Ceremony and broadcast on Thursday, May 25 at Tribune Tower
CHICAGO (March 29, 2017) – WGN Radio announced the ten honorees in the 2017 Walk of Fame class this morning during the Steve Cochran Show. They will be honored with a ceremony and live broadcast from 10am to Noon on Thursday, May 25 at the Tribune Tower at 435 North Michigan Avenue.
“This year’s class celebrates three sports legends, our most renowned traffic reporters, a tenacious story chaser, and two present-day stars,” said WGN Radio Vice President of Programming & Content Todd Manley.
The 2017 Walk of Fame class is: Leonard Baldy, Lou Boudreau, Nick Digilio, Vince Lloyd, Lincoln Hampton, Mike Mathis, Anne Maxfield, Judy Pielach, Jack Rosenberg and Larry Schreiner. Their names will be commemorated in bronze plaques placed outside the Allstate Showcase Studio.
2017 WALK OF FAME INDUCTEE BIOS
November 28, 1958 was a day for the history books when Chicago Police Officer Leonard Frank Baldy became the first “Flying Officer” and gave the first report on rush-hour congestion from a helicopter for the Wally Phillips Show. Just one week after the trafficopter’s launch, a tragic fire broke out at Our Lady of the Angels School. Flying overhead, Baldy helped emergency crews navigate through the streets to get to the school and the local hospitals, later receiving a public service award from the NTSB for his efforts. Officer Baldy’s advice on choosing alternate routes became one of his trademarks, as well as his community service messages like “Under inflated tires and wet roads are not a good mix. Check your tire pressure tonight, so you can avoid an accident tomorrow.” Baldy’s comical look at Chicago’s traffic problems made him a household name; at one point, he received nearly 3,000 pieces of fan mail every month. Leonard Baldy and his pilot died in a helicopter crash on May 2, 1960.
Ballplayer and baseball manager turned broadcaster, Lou Boudreau realized his childhood dream as Chicago Cubs radio announcer from 1958 to 1987, including one season as Cubs manager. As a broadcaster, Boudreau worked with Jack Brickhouse, Jack Quinlan and Vince Lloyd. It was with Lloyd that the two reached heights of popularity among listeners with their authentic folksy style. “Good Kid” Boudreau was beloved for his personality and tremendous knowledge of baseball. His pronunciations were never exactly right, so he often referred to a player as a “fine gentleman” or “fine ballplayer.” In the broadcast booth, Boudreau would ring a cow bell to celebrate home runs and other exciting moments happening on the field, coupled with his trademark calls “No doubt about it!” and “Kiss it goodbye!” Boudreau died in 2001.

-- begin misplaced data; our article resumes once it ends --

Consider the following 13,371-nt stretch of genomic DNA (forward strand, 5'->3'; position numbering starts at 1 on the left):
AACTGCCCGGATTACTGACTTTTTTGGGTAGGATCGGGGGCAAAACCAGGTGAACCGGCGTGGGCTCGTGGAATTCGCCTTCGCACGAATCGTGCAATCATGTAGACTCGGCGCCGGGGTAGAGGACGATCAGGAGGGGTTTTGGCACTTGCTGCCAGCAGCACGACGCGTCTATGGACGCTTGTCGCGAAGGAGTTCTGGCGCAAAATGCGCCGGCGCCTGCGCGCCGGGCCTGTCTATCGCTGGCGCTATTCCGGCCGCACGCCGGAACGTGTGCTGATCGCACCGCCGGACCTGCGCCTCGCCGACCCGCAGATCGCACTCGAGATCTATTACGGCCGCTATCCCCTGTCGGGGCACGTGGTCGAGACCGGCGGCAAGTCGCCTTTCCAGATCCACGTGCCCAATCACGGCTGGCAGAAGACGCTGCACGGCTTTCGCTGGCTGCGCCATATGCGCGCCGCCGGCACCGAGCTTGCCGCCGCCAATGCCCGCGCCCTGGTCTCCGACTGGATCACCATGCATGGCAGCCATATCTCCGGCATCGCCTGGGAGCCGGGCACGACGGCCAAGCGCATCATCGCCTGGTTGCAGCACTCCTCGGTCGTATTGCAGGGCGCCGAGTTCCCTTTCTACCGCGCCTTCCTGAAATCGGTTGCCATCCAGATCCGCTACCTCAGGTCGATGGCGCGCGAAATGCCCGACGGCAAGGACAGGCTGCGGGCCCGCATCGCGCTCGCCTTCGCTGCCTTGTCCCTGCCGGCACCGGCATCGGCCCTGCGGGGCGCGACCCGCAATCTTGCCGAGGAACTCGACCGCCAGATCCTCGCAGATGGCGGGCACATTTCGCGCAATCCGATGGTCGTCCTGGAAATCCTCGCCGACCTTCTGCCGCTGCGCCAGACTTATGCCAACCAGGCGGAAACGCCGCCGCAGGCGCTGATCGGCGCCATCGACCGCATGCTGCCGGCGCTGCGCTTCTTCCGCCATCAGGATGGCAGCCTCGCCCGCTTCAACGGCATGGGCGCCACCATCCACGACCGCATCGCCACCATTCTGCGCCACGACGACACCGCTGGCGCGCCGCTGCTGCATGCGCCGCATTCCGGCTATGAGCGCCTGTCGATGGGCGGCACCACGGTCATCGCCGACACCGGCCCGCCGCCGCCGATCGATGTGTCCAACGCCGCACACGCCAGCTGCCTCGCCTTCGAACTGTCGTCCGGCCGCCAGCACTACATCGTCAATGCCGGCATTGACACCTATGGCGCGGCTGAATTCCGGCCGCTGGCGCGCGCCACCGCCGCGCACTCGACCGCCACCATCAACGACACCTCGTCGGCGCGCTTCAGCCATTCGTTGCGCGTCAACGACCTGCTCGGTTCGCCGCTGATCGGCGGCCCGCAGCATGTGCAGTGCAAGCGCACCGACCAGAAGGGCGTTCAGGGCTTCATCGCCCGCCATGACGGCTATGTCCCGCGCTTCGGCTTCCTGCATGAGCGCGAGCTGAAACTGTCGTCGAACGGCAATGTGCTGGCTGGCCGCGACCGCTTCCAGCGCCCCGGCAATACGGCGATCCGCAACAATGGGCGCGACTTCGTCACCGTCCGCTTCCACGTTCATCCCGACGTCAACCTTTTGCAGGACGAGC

A native Chicagoan with a loyal, cult following, Nick Digilio has worked his entire media career with WGN Radio. A huge fan of Roy Leonard, Digilio began calling in to Leonard’s show when he was 15 years old. In 1985, Leonard gave him a regular slot to review movies which led to Digilio becoming Roy’s co-host on his Saturday morning movie review segment. Digilio also became a regular film critic on The Steve King and Johnnie Putman Show. With a reputation as “the guy who likes bad movies,” Digilio often hates big blockbusters, but loves oddball films. In 2013, after 28 years as a contributor, weekend and fill-in host, Digilio got his own full-time show where he features pop culture, current events and highlights everything and anything Chicago. Podcasts of The Nick Digilio Show, heard Mondays through Fridays from 2am to 5am, are WGN Radio’s most downloaded.
Trooper Linc was a key player on the Spike O’Dell Radio Experiment. “Experiment” being Spike’s term for the spontaneously playful vibe of the show that prominently featured ‘Linc’ in memorable features like “Lincoln and The Law”. Linc reported live from the famously giant WGN traffic map that outlined the heaviest delays with red lights decades before digital displays on mobile devices. His smooth voice soothed millions of frustrated commuters during the mid-1980s through the late 1990s.